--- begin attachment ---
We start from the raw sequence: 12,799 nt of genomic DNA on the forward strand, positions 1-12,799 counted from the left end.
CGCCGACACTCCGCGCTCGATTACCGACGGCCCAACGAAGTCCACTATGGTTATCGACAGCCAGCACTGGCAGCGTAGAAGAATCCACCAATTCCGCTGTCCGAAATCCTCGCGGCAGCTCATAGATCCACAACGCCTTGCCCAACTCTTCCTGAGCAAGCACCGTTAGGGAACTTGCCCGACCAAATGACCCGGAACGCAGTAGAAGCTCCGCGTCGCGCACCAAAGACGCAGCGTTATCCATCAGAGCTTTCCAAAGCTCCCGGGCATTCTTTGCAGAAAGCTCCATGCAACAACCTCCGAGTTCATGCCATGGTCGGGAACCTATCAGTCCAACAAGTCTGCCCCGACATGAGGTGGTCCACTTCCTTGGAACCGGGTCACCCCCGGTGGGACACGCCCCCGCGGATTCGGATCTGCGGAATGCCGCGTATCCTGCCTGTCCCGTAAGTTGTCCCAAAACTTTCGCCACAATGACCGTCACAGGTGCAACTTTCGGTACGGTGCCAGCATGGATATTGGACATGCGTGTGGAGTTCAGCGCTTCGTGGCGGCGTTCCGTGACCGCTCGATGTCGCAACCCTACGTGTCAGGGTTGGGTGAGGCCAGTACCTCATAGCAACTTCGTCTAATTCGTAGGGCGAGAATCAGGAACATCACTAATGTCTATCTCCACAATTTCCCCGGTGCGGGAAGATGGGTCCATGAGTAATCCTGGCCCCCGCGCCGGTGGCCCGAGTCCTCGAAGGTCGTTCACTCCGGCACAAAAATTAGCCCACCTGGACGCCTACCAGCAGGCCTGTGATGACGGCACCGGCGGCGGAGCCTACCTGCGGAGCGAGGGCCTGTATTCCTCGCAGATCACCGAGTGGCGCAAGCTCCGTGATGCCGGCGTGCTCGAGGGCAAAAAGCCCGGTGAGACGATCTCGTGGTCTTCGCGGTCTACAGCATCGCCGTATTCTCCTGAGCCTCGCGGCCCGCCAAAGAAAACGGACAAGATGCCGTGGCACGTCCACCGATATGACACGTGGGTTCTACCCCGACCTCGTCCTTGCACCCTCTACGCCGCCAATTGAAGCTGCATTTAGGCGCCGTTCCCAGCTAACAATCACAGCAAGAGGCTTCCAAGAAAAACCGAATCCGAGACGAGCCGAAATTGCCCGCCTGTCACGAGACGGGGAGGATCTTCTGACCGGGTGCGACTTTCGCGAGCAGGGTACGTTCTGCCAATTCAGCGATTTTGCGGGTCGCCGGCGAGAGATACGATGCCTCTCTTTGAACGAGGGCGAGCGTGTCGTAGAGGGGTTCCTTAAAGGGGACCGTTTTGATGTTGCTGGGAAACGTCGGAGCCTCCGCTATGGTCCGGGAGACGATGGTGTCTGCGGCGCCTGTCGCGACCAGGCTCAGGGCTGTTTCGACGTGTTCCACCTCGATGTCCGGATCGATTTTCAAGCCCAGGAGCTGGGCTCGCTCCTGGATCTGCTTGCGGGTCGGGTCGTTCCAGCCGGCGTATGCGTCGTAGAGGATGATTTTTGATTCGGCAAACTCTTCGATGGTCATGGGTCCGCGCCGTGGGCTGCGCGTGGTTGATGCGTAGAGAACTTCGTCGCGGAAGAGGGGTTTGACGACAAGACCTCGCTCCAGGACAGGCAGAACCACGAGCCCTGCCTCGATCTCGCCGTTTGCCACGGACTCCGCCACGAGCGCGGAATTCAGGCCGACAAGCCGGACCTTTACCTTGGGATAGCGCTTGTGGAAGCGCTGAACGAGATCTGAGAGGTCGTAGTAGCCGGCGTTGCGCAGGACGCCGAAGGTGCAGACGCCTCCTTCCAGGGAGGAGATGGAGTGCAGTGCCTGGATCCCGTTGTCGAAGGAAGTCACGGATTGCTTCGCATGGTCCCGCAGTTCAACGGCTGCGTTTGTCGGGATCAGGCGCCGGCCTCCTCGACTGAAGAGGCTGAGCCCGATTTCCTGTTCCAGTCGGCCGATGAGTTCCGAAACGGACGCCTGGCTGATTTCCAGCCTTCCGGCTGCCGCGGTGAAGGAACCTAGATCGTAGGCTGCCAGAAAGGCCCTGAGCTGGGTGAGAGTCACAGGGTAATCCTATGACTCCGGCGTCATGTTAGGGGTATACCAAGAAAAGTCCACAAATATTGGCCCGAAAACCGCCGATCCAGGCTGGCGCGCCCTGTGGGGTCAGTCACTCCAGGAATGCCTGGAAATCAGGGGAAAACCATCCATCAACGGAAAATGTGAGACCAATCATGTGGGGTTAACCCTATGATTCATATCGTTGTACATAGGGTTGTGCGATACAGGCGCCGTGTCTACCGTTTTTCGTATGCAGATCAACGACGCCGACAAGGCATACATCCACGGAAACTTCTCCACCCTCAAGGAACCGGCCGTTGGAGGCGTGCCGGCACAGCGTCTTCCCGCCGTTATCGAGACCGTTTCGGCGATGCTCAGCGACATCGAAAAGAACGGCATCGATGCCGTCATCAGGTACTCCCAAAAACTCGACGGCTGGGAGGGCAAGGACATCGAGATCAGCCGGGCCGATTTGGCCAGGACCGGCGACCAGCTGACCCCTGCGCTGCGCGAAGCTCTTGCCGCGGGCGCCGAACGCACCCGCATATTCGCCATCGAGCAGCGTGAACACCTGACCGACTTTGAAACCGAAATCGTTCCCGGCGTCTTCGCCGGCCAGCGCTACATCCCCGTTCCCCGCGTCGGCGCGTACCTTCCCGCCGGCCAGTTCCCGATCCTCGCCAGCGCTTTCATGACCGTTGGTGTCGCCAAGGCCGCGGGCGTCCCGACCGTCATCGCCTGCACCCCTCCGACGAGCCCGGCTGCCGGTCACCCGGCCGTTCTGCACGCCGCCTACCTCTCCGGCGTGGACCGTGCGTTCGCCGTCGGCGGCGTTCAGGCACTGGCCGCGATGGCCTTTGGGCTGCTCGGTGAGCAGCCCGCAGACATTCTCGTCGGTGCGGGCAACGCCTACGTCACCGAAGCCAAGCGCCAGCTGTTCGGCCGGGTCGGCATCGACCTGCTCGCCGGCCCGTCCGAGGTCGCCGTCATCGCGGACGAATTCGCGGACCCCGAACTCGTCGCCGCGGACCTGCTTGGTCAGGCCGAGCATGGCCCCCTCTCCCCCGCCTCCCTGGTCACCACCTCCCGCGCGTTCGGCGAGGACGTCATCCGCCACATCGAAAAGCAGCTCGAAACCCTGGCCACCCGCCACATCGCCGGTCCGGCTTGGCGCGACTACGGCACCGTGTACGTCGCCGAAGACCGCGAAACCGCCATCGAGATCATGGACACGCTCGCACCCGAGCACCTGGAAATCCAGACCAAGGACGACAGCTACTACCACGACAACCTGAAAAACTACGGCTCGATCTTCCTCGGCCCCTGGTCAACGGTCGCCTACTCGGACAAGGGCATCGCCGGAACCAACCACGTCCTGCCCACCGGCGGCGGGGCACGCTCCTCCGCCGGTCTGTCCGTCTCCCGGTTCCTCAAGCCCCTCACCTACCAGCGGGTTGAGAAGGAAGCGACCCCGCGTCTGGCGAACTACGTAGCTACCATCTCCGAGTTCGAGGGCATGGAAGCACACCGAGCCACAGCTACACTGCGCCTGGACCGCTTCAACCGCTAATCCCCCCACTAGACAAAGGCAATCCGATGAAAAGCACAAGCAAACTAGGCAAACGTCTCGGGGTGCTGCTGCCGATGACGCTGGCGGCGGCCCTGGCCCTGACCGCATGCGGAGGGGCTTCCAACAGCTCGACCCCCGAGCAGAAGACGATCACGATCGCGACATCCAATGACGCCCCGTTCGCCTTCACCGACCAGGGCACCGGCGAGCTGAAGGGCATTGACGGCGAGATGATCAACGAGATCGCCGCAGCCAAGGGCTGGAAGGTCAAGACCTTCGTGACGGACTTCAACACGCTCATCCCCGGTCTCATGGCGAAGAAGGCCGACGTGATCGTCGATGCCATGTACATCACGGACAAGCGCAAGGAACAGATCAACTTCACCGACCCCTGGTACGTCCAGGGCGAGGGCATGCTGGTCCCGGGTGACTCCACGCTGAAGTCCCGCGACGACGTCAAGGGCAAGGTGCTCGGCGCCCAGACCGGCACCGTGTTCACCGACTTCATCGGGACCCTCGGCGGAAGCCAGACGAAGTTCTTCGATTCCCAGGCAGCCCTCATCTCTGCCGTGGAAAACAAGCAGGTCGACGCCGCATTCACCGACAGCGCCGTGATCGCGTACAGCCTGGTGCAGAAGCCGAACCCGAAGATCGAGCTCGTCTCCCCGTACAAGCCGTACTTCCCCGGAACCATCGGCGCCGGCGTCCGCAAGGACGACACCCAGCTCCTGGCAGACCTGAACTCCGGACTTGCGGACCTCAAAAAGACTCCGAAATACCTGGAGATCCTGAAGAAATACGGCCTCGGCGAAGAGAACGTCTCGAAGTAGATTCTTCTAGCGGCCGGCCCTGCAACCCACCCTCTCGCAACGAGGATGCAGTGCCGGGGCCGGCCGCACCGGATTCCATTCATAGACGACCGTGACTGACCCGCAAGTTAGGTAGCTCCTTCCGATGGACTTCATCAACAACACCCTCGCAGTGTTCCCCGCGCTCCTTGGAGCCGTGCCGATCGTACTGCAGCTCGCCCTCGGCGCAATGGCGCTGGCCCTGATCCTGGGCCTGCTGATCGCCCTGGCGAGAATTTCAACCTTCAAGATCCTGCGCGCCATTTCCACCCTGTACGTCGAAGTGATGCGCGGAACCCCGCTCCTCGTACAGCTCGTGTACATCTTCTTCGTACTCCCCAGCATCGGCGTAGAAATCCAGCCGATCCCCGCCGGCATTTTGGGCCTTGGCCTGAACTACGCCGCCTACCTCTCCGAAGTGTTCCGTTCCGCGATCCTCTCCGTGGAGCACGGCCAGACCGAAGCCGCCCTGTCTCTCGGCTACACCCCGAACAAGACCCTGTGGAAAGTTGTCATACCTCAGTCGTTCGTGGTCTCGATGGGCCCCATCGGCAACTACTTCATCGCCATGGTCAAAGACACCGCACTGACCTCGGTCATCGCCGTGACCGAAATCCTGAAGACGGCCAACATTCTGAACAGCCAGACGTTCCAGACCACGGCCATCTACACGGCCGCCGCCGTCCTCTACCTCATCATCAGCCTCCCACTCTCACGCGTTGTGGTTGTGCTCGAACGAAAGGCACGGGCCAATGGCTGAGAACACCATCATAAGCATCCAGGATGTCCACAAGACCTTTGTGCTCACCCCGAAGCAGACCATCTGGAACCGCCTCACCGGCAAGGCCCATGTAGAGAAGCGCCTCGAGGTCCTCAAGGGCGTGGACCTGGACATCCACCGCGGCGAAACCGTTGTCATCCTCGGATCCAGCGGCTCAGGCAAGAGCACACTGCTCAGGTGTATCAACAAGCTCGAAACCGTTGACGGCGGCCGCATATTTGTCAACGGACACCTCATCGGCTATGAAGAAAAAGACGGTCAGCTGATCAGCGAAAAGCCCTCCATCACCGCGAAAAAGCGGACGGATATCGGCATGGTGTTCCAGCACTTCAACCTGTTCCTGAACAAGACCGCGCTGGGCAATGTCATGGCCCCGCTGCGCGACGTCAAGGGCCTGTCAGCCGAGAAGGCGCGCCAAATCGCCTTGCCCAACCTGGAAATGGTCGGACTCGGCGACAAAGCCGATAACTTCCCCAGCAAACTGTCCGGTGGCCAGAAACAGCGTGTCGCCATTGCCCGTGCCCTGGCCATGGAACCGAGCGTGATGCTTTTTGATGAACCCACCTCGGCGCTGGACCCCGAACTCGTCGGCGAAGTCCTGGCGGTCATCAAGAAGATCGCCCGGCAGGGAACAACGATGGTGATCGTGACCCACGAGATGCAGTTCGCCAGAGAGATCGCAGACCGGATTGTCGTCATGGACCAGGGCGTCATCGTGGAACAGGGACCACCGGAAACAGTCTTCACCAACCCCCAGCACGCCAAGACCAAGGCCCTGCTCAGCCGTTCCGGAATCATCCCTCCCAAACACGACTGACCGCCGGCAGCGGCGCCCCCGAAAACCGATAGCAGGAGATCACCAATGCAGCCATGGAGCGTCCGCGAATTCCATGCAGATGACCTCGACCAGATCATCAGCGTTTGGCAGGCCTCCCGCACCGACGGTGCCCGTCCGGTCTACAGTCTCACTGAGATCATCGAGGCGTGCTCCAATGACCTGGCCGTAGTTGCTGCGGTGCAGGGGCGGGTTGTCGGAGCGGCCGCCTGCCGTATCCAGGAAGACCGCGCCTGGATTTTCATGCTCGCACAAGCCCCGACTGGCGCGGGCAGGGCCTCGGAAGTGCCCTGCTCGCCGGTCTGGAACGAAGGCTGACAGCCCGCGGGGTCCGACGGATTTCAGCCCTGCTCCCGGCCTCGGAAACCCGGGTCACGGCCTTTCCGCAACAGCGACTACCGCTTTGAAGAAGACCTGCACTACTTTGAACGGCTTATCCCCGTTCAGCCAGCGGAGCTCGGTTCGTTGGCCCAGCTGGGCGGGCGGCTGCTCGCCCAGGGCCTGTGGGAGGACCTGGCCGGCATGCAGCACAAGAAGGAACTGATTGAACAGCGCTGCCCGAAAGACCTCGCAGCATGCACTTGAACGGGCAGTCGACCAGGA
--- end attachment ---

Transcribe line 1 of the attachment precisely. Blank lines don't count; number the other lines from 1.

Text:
We start from the raw sequence: 12,799 nt of genomic DNA on the forward strand, positions 1-12,799 counted from the left end.